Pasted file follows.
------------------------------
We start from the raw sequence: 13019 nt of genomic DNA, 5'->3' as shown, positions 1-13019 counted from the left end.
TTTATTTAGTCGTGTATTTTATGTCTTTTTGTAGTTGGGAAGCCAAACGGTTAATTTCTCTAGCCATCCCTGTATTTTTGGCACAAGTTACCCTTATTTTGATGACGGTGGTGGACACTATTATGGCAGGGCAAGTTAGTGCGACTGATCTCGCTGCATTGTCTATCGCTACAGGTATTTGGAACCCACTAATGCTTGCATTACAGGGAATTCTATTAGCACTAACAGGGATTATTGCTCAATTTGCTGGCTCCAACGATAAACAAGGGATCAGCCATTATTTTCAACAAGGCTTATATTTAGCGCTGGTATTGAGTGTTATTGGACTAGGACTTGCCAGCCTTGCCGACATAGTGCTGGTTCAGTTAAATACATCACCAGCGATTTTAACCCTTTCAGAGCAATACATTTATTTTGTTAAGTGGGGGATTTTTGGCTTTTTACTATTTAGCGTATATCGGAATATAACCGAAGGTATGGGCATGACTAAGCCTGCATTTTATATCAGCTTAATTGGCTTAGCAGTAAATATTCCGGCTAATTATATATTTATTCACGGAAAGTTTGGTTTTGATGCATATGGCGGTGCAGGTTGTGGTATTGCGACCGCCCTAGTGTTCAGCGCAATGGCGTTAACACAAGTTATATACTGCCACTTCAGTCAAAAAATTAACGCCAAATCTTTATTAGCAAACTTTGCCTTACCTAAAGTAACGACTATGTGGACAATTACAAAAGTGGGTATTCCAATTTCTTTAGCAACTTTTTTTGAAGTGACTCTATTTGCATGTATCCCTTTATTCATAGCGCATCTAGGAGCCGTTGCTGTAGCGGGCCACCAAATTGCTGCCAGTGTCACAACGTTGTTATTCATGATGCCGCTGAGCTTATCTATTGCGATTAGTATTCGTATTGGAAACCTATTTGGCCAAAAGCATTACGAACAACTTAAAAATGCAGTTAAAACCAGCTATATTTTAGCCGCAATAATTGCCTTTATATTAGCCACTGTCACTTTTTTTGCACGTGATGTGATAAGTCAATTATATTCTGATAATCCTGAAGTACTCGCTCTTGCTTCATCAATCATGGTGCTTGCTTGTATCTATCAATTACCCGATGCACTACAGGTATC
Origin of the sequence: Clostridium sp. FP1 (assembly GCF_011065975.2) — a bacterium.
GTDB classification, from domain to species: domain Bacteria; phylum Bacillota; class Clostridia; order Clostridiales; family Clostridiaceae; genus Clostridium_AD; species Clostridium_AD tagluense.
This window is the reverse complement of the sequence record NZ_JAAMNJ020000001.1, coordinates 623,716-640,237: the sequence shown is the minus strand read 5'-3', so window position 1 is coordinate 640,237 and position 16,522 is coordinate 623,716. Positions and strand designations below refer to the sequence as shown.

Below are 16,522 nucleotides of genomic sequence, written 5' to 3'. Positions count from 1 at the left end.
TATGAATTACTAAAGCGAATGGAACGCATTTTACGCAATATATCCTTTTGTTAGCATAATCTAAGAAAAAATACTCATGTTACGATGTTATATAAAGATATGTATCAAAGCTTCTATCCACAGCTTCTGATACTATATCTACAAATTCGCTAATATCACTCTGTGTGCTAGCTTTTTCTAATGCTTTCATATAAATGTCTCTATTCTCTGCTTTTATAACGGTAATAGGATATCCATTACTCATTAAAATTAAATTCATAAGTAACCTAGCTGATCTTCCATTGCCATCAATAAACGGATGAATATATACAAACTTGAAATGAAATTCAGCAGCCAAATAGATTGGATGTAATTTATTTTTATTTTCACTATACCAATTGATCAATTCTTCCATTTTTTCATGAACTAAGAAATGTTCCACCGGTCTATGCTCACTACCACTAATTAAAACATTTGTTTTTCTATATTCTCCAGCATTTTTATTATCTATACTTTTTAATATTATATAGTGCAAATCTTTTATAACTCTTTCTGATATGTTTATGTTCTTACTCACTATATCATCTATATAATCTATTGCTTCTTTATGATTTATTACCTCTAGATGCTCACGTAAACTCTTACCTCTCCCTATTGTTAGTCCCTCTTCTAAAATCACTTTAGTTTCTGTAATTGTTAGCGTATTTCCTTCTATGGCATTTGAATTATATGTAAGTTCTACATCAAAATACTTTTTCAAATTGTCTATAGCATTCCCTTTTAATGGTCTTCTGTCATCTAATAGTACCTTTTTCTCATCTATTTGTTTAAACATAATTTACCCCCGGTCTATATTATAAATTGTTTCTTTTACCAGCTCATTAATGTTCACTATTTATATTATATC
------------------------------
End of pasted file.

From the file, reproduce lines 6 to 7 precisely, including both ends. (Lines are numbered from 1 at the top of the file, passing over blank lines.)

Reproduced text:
Below are 16,522 nucleotides of genomic sequence, written 5' to 3'. Positions count from 1 at the left end.
TATGAATTACTAAAGCGAATGGAACGCATTTTACGCAATATATCCTTTTGTTAGCATAATCTAAGAAAAAATACTCATGTTACGATGTTATATAAAGATATGTATCAAAGCTTCTATCCACAGCTTCTGATACTATATCTACAAATTCGCTAATATCACTCTGTGTGCTAGCTTTTTCTAATGCTTTCATATAAATGTCTCTATTCTCTGCTTTTATAACGGTAATAGGATATCCATTACTCATTAAAATTAAATTCATAAGTAACCTAGCTGATCTTCCATTGCCATCAATAAACGGATGAATATATACAAACTTGAAATGAAATTCAGCAGCCAAATAGATTGGATGTAATTTATTTTTATTTTCACTATACCAATTGATCAATTCTTCCATTTTTTCATGAACTAAGAAATGTTCCACCGGTCTATGCTCACTACCACTAATTAAAACATTTGTTTTTCTATATTCTCCAGCATTTTTATTATCTATACTTTTTAATATTATATAGTGCAAATCTTTTATAACTCTTTCTGATATGTTTATGTTCTTACTCACTATATCATCTATATAATCTATTGCTTCTTTATGATTTATTACCTCTAGATGCTCACGTAAACTCTTACCTCTCCCTATTGTTAGTCCCTCTTCTAAAATCACTTTAGTTTCTGTAATTGTTAGCGTATTTCCTTCTATGGCATTTGAATTATATGTAAGTTCTACATCAAAATACTTTTTCAAATTGTCTATAGCATTCCCTTTTAATGGTCTTCTGTCATCTAATAGTACCTTTTTCTCATCTATTTGTTTAAACATAATTTACCCCCGGTCTATATTATAAATTGTTTCTTTTACCAGCTCATTAATGTTCACTATTTATATTATATC